It seems that the hackers have no intention of taking the bounty of $ 1 million offered by Harmony. They have started laundering the money they looted through Tornado Cash. Tornado Cash is a decentralized cash mixing service that mixes transactions whereby one can not track the original transactions.
At 03:10 ET on June 28, 18,036.3 ETH, or nearly $21 million, were transferred out of the Horizon Bridge exploiter’s main wallet. For the following 10 hours, these monies were divided into three separate transactions and transmitted to three different addresses.
Since Tornado Cash can only mix up to 100 ETH at once, mixing up enormous amounts of money can easily take many hours. The purpose of mixing ETH is to obscure the transaction path of coins so that they cannot be tracked back to earlier transactions.
The accounts that received ETH from the exploiter’s main wallet have finished combining the funds and are currently sitting on a total of 16.3 ETH, probably not enough to warrant their attention.
At the time of writing, the third wallet was actively transferring 100 ETH batches at a time to Tornado, with 2,800 coins remaining in it.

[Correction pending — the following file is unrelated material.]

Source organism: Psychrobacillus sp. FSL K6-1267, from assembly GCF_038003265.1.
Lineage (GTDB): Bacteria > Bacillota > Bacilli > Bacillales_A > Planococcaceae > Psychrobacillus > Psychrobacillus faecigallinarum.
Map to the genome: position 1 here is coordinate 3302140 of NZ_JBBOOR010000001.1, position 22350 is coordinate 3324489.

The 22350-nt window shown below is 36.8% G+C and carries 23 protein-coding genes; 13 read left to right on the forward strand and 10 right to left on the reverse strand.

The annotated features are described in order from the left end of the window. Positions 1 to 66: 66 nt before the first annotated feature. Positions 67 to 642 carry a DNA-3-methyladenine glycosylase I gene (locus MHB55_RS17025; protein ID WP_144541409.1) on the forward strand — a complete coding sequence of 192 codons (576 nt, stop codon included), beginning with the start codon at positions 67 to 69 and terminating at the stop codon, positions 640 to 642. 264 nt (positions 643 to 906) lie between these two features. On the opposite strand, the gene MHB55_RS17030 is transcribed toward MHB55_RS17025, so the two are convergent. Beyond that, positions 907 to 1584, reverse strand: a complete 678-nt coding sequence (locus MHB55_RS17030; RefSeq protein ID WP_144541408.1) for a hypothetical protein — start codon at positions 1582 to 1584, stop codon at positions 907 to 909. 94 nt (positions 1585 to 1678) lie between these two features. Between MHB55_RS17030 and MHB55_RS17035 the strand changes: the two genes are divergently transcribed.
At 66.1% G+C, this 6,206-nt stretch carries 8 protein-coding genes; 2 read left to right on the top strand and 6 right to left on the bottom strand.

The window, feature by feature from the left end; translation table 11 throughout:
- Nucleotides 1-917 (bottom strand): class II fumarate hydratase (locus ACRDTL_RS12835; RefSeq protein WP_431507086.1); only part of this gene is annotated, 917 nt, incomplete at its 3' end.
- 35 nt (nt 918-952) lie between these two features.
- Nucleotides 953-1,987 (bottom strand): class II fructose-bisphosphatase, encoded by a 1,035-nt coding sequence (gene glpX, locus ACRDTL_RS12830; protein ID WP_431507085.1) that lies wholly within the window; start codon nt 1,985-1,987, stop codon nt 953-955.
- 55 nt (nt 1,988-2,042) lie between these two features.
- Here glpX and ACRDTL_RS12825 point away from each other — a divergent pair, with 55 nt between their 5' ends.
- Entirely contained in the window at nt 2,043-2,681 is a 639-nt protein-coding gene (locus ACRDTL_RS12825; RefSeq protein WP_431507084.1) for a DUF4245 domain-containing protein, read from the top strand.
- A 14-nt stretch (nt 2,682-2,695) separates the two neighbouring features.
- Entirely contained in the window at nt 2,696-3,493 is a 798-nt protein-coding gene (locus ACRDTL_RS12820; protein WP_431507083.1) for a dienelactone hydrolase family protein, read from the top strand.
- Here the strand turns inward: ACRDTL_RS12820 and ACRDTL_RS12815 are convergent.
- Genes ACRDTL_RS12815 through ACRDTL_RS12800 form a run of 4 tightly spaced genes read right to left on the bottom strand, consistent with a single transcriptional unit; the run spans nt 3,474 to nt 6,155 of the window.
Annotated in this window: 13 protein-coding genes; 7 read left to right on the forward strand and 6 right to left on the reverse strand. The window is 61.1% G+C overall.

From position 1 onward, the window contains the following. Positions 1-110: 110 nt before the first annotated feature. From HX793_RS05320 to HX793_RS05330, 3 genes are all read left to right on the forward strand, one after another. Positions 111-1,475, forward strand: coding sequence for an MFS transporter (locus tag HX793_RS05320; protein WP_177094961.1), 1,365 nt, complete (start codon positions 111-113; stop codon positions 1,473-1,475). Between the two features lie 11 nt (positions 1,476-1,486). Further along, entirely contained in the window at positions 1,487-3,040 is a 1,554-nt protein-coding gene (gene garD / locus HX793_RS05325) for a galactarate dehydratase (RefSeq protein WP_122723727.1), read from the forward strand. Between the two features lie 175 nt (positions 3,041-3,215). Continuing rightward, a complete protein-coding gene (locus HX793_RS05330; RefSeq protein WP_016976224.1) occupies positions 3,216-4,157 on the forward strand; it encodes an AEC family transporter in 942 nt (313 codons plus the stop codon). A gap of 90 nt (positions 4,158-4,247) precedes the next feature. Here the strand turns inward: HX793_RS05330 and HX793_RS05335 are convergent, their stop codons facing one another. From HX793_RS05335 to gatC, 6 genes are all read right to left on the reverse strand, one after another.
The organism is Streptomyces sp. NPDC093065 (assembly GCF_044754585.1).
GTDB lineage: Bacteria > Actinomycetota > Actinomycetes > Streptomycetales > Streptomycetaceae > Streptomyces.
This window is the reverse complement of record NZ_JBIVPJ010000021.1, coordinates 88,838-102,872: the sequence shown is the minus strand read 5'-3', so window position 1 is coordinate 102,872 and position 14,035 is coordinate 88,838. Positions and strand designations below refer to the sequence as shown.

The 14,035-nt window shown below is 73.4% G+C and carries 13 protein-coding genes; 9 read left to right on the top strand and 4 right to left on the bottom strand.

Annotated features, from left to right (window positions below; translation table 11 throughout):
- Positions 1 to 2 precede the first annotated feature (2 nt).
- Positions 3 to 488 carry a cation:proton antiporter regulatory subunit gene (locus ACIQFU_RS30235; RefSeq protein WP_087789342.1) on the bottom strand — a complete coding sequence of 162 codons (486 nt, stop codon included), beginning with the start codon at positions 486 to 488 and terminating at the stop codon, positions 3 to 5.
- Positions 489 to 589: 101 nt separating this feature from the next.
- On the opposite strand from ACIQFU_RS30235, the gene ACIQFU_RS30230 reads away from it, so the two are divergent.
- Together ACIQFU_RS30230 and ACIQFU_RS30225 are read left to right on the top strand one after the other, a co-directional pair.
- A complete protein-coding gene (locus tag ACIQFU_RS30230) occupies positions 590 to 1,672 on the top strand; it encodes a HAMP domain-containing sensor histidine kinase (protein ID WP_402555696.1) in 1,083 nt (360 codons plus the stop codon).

What action is Harmony taking?
On June 27, the project’s Twitter account reiterated that the team was collaborating with “two highly recognized blockchain tracing and analysis partners” in addition to the Federal Bureau of Investigation to investigate the attack.
The top wallet of the explorer still contains about $80 million in ETH. It took the exploiter nearly 13 hours to mix just $21 million, so they might take a break or return some of the stolen money to Horizon.
Positive ETH price swings have raised the dollar value of the haul from the initial estimate of roughly $100 million to $101.5 million. The price appreciation itself is more than what Harmony has offered as a bounty.
On June 25, Harmony’s founder, Stephen Tse, stated that the exploiter had gained access to the two Horizon Bridge signees necessary for the multisig address used to secure funds. He mentioned that the vulnerable Ethereum portion of the bridge was switched to a more secured multisig wallet that required four signatories.
Not the first cross-bridge hack
The attack on Horizon is the most recent in a long line of attacks against symbolic bridges. Poly Network was the largest token bridge to be breached in 2021, losing $610 million that was nearly totally recovered.
In 2022, more than $1 billion has been taken from the Meter, Wormhole, Ronin, and now Horizon token bridges through illegal means.